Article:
Fiasco over Holocaust-denier raises questions over quality of papal advice

 

The Lefebvrist affair suggests Pope Benedict is isolated from wise counsel, writes Paddy Agnewin Rome

OVER THE past week, for the umpteenth time in recent days, or so it seems, Pope Benedict XVI issued yet another unequivocal condemnation of the Holocaust.

At a meeting with members of the Conference of Presidents of Major American Jewish Organisations, the Pope recalled his own 2006 visit to Auschwitz: “As I walked through the entrance to the place of horror, the scene of such untold suffering, I meditated on the countless number of prisoners, so many of them Jews, who had trodden that same path into captivity at Auschwitz and in all other prison camps.

“How can we begin to grasp the enormity of what took place in those infamous prisons? The hatred and contempt for men, women and children that was manifested in the Shoah was a crime against God and humanity.

“This should be clear to everyone. It is beyond question that any denial or minimisation of this terrible crime is intolerable and altogether unacceptable.”

Such a crystal-clear expression of solidarity with Jews and such a total rejection of Holocaust denial were, of course, prompted by the worldwide “scandal” provoked by the pope last month choosing to lift the excommunications of four “Lefebvrist” bishops, one of whom was a well-known Holocaust denier. With that decision, Benedict walked himself into an “unholy” mess.Most observers would argue that no person of good faith could ever have doubted Benedict’s position on the Shoah, so why has he had to profess his “solidarity” with Jews so vehemently in recent weeks?

The first answer is British-born Richard Williamson, an Anglican convert who later joined the Society of St Pius X, founded in 1970 by traditionalist French bishop Marcel Lefebvre. One of the four bishops “re-integrated” into the Catholic Church last month, he would seem to be a “bizarre” figure, in that he not only denies the Holocaust but also believes that the 9/11 Twin Towers attacks were not carried out by hijacked jets but rather were the result of “demolition charges”.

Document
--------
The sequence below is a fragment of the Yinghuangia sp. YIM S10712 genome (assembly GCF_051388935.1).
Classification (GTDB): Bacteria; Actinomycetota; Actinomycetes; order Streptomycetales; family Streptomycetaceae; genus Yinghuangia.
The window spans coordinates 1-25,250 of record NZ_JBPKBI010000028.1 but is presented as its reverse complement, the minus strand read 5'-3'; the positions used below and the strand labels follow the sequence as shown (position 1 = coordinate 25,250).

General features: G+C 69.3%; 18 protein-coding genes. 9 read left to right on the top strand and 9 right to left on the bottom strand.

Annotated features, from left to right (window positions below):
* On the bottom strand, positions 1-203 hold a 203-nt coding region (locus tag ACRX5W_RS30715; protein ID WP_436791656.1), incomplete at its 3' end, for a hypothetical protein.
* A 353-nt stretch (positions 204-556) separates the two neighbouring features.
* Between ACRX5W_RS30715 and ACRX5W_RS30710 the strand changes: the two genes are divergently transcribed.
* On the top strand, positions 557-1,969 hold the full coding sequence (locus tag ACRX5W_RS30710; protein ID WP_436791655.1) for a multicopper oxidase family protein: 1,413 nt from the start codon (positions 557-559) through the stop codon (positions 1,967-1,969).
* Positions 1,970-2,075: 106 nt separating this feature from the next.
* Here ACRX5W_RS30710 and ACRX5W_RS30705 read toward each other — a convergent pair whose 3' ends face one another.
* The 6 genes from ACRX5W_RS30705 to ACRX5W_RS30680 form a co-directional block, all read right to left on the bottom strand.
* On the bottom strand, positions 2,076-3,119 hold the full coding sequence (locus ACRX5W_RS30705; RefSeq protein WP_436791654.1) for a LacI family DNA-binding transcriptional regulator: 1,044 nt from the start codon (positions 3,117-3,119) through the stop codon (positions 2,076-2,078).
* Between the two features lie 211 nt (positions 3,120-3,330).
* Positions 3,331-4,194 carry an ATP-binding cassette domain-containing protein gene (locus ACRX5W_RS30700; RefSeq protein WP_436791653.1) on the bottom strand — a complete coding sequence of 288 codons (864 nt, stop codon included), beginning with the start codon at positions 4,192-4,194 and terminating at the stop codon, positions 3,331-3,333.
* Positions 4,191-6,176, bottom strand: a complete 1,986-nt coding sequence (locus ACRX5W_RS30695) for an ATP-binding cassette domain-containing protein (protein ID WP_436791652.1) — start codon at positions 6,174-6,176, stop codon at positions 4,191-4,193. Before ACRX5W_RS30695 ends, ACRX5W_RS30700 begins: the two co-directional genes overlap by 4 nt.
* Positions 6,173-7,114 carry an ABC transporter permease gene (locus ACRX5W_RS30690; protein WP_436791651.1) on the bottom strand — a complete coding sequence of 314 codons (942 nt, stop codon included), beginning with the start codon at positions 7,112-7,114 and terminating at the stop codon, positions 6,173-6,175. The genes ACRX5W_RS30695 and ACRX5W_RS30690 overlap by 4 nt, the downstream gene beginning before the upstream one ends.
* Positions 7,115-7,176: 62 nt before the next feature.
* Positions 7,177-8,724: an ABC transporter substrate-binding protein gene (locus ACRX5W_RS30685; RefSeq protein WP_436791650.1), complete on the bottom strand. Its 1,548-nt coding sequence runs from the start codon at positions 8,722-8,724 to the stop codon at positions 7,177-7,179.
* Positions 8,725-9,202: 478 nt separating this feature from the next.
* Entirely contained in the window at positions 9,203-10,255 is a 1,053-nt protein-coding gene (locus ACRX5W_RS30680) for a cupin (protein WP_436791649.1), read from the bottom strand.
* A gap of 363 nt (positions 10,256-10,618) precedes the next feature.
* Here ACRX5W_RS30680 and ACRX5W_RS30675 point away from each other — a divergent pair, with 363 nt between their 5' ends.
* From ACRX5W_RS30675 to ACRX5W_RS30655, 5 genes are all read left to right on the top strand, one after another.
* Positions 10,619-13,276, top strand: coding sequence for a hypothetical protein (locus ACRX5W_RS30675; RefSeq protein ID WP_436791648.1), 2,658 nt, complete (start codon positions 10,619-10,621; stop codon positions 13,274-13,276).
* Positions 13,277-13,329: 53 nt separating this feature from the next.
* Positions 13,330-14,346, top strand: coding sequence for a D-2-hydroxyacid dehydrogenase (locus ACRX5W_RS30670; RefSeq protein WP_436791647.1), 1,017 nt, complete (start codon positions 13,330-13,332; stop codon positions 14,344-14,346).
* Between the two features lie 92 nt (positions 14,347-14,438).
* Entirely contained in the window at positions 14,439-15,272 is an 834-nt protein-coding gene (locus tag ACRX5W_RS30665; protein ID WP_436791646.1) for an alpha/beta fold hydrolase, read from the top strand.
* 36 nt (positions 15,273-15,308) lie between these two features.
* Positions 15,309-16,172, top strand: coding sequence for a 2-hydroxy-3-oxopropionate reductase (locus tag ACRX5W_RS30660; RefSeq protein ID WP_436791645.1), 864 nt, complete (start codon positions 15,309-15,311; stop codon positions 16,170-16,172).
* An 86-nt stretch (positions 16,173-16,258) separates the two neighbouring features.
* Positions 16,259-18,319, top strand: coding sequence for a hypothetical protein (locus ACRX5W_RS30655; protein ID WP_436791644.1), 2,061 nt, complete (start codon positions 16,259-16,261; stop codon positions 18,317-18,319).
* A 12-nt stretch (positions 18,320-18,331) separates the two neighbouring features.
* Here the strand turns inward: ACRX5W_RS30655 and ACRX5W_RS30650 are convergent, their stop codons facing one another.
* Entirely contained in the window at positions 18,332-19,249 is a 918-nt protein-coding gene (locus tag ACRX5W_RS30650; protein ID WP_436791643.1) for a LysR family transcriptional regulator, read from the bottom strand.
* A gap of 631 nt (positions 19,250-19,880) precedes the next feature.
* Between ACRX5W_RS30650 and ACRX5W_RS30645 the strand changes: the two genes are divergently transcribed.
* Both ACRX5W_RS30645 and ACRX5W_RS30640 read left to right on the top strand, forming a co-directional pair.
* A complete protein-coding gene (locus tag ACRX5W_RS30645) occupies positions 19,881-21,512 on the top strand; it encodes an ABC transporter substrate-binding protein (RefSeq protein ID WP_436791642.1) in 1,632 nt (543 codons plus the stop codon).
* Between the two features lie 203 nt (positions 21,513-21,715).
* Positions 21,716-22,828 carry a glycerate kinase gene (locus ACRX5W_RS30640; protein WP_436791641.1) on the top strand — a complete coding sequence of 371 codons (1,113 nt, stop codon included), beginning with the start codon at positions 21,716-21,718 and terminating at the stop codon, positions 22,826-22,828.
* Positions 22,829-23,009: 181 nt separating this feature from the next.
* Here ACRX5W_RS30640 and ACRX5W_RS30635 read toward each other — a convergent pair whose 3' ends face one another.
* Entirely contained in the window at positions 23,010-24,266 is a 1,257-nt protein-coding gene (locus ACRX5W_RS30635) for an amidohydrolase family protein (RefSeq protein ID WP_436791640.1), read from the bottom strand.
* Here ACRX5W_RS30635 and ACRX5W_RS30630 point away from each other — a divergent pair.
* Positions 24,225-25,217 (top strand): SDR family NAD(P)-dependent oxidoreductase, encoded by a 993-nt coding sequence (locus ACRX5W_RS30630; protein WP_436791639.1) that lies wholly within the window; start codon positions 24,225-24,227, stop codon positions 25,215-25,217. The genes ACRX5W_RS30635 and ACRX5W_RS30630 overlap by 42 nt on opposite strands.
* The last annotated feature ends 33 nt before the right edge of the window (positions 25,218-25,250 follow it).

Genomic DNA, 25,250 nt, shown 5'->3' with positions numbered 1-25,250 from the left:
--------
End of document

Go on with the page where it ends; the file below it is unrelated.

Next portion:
The lifting of the “Lefebvrist” excommunication prompts two fundamental questions. Firstly, in the interests of what sort of Church unity was it necessary to show clemency to a minority group (at most 150,000 followers in the 1.1 billion-strong church) which, as the National Catholic Reporter put it last week, has “consistently denounced the Second Vatican Council” while its followers “have repeatedly condemned all popes since Pius XII“?

Secondly, how come Benedict has allowed himself become so isolated that he could make such a huge mistake over Bishop Williamson? Remember, this particular Holocaust-denier has been “at it” for more than 20 years now, on radio, TV and print.

No one expects Benedict to know every detail about every priest in the church, but he does have some very astute and well-informed advisers, so what happened to their advice?

The eminent, dissident Catholic theologian, Hans Kung, a one-time close colleague of Pope Benedict, has his own theories as to just how the Benedict pontificate has managed, first to jeopardise relations with Islam (remember Regensburg, 2006) and now with Judaism: “He [the pope] is so shielded and cut off from the real world that he has no idea how disastrously his actions are received,” says Kung.

Some Vatican insiders confirm this theory, pointing out that Benedict relies almost exclusively on the advice of his trusted secretary of state, Cardinal Tarcisio Bertone, his former deputy at the Congregation of the Doctrine of the Faith and a man with little or no “politico-diplomatic” experience.

This might explain just how the German Cardinal Walter Kasper, the man who heads the Commission for Relations with the Jews, was left entirely “out of the loop” on the Lefebvre issue. (On the day before the Vatican confirmed the lifting of the excommunications, Kasper had told diplomats that it would not happen).

It might also explain how a recent Vatican meeting ended up in a shouting match between Cardinal Giovanni Battista Re and the Benedict stalwart, Cardinal Castrillon Hoyos, the man entrusted with negotiations between the Holy See and the Lefebvrites.

Many Vatican observers suggest that 81-year-old Benedict has been paying the price for his loyalty to trusted collaborators. Where new faces, people with greater diplomatic experience, not to say “political savvy”, are required, Benedict has tended to choose “loyalty” rather than “competence”.

When Pope Benedict was elected in 2005, many commentators argued that his pontificate would prove to be a backward-looking, apolitical, “hunker-down and ignore it” sort of time. What else could you expect from the Vatican’s long-time doctrinal watchdog, the man who hounded liberation theologians such as Leonardo Boff out of the church?

Writing last week, Kung seems to suggest that this is exactly what has happened: “The mood in the church is oppressive, reforms are paralysed, and the church is in crisis. Benedict is unteachable in matters of birth control and abortion, arrogant and without transparency and restrictive of freedom and human rights.

“The Pope is reorienting himself backwards, inspired by the ideal of the medieval Church, looking toward the Council of 1870, not the one of 1965.”

Catholics believe that the Holy Spirit illuminates cardinals’ choice during a papal conclave. Could it be, to use a famous expression once coined by former Italian prime minister Giulio Andreotti, that the Holy Spirit “took a sabbatical” during the 2005 conclave?